David was only eight years old when he watched an Epic called Steelheart callously murder his father. Epics have superhuman abilities; some are immortal, and others have regenerative powers. They are virtually impossible to stop and they want to take over the world. Everyone fears them.
David’s life goal is to one day kill Steelheart. He’s a particularly tyrannical Epic with the power to turn inanimate objects to steel. He is incredibly strong, and almost impenetrable to any weapon. Moments before he died, however; David’s father was able to injure him…and David is determined to find out how.
Ten years later, David is still as determined as ever to kill Steelheart. Now he has a plan, and it involves a group known as the Reckoners. This elite group of rebels are an extremist gang that kills Epics. David has collected information on almost every Epic in the world. He is convinced that because of his knowledge they’ll let him join them. They can help each other; the Reckoners with their tactics and David with his information, so he sets out to find them. But when he does, they’re not exactly what he imagined they’d be…
Sanderson writes amazing stories with detailed scenes and humorous quotes. His use of dialogue is pretty good; this book is told from first person perspective and it is very interesting to read David’s insight on everything happening. The story flowed very well, and is fairly easy to read.
I would recommend this book for 15+. It had some mature themes in it, and a few uses of mild profanity. It has an extremely well written storyline, and has good imagery. 3.5 out of 5 stars.

Gathering Blue

The threads began to sing to her. Not a song of words or tones, but a pulsing, a quivering in her hands as if they had life. For the first time, her fingers did not direct the threads, but followed where they led. She was able to close her eyes and simply feel the needle move through the fabric, pulled by the urgent, vibrating threads.

It was radiant. *


Lois Lowry’s Gathering Blue is a well written and fascinating book. Set in a dystopian time frame, it sends its readers on a journey that causes them to reflect on their life and community, as well as what may happen in the future if they follow the values they have learned. This book was written in published in 2000 by Lois Lowry.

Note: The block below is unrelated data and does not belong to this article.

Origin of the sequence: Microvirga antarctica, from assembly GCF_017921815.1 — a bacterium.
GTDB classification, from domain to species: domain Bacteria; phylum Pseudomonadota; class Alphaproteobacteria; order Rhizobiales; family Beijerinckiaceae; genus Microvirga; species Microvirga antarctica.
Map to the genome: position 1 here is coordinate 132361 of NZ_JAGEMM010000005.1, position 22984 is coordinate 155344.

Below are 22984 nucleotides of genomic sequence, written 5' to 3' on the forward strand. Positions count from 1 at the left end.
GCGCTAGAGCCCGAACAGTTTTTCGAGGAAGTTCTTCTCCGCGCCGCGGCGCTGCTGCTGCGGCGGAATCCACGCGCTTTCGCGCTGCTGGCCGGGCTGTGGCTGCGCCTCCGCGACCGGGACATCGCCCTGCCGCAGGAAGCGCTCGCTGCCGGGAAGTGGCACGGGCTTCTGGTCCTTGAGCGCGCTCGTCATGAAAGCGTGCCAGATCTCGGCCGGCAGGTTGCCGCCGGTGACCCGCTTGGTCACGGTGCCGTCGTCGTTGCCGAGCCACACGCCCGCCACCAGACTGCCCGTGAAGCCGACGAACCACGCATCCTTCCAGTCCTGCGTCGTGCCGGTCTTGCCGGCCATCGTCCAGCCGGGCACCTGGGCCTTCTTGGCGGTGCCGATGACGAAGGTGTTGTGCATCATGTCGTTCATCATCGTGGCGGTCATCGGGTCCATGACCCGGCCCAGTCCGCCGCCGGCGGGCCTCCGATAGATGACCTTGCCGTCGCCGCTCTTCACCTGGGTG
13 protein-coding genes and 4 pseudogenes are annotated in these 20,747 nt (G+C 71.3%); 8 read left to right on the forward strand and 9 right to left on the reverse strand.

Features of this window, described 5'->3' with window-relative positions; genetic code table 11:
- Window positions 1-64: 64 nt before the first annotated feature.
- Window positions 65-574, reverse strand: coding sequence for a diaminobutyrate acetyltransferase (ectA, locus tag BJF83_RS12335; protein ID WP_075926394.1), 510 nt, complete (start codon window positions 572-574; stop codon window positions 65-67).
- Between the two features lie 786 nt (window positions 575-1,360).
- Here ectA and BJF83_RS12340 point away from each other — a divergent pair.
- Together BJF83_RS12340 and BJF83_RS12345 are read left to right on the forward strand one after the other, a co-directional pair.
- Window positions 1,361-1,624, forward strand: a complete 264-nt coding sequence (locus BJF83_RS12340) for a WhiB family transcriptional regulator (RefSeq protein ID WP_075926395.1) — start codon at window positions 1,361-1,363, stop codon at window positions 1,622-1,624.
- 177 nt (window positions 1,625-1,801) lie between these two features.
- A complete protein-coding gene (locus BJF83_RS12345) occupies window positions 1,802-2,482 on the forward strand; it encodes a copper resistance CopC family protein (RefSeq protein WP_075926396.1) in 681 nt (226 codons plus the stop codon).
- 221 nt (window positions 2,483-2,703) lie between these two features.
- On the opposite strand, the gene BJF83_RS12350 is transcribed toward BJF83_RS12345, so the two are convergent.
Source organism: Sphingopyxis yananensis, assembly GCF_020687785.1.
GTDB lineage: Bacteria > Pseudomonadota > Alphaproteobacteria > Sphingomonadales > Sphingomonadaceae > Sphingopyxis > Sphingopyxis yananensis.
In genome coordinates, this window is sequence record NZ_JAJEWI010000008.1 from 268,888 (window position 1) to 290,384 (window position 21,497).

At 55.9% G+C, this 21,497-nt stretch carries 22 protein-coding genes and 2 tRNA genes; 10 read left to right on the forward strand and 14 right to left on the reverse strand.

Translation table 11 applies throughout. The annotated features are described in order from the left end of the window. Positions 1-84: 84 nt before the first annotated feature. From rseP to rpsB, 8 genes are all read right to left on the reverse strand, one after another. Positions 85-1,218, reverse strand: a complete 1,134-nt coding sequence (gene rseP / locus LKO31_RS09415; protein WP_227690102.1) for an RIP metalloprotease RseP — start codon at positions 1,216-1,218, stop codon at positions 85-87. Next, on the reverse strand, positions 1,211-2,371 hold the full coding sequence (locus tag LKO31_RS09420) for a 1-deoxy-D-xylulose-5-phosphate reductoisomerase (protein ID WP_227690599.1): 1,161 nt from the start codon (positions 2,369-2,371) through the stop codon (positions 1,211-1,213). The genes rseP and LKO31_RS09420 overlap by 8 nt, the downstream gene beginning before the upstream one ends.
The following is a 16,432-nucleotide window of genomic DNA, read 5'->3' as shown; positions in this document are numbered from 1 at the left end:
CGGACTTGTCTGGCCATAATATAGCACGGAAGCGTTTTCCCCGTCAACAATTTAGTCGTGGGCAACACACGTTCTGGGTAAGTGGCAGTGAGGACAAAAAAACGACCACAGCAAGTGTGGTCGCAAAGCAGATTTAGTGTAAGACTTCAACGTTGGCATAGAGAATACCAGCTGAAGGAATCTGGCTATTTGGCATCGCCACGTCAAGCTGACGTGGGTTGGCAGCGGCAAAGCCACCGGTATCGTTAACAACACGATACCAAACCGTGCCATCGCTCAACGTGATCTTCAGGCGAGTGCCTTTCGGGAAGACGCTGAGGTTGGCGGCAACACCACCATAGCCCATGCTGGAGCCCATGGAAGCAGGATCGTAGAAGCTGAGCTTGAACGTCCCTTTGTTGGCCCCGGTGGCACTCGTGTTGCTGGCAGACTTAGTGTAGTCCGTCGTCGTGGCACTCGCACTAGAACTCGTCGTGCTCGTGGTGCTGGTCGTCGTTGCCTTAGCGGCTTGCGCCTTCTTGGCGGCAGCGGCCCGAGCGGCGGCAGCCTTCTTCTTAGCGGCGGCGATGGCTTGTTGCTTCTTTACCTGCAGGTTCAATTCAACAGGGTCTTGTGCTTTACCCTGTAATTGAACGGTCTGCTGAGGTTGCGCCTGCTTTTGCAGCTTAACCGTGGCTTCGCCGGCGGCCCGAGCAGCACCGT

This story follows the life of a young girl named Kira who was born with a crooked leg in a village where the physically unfit are usually left to die. Orphaned and alone, she attempts to procure a living using the only thing she can do: weaving. Her weaving is extraordinary, and her mother used to say that even at a very young age Kira’s skill was far greater than her own. When her neighbors demand her to be cast out into the field to die because of her disability, the Guardians of the village summon her before them for judgement. Kira prepares to defend her life, but the Guardians, surprisingly, have other plans for her than death.

Matt, a mischievous nine-year-old boy, and his dog Branch are some of Kira’s only friends. Another of her friends is Thomas, who also has a gift similar to Kira’s weaving. His is carving, and he can create some of the most beautiful carvings that anyone had ever seen in the village- or out of it. Some other characters are Jamison, Kira’s supporter and her defender before the Guardians; Annabella, Kira’s trainer in plant dyes; Vandara, Kira’s hostile neighbor; and Jo, a little girl with a big heart and a heavy destiny.

Lois Lowry’s style of writing is unusual. She uses very little detail of the objects and people, and mostly uses some dialogue here and there as well as the main character’s thoughts. The story flows very well, and there are no dull or slow spots. This book is not easy to read, and I would place it at the difficult level. Although the words she uses are not hard to understand, the concepts and the way she writes are tough to comprehend and weighty.

I highly recommend this book for ages 13+! This book is actually the second in a dystopian series, of which the first is The Giver. There are some adult themes in it, but nothing graphic. It is amazingly well-written, with good imagery, and excellent values. 4.5 out of 5 stars.


What secrets do a staff, a robe, and a song have buried in their depths that could change Kira’s life and that of her friends…forever?

*Excerpt taken from Gathering Blue by Lois Lowry, published in 2000 by Lois Lowry; chapter 4, page 45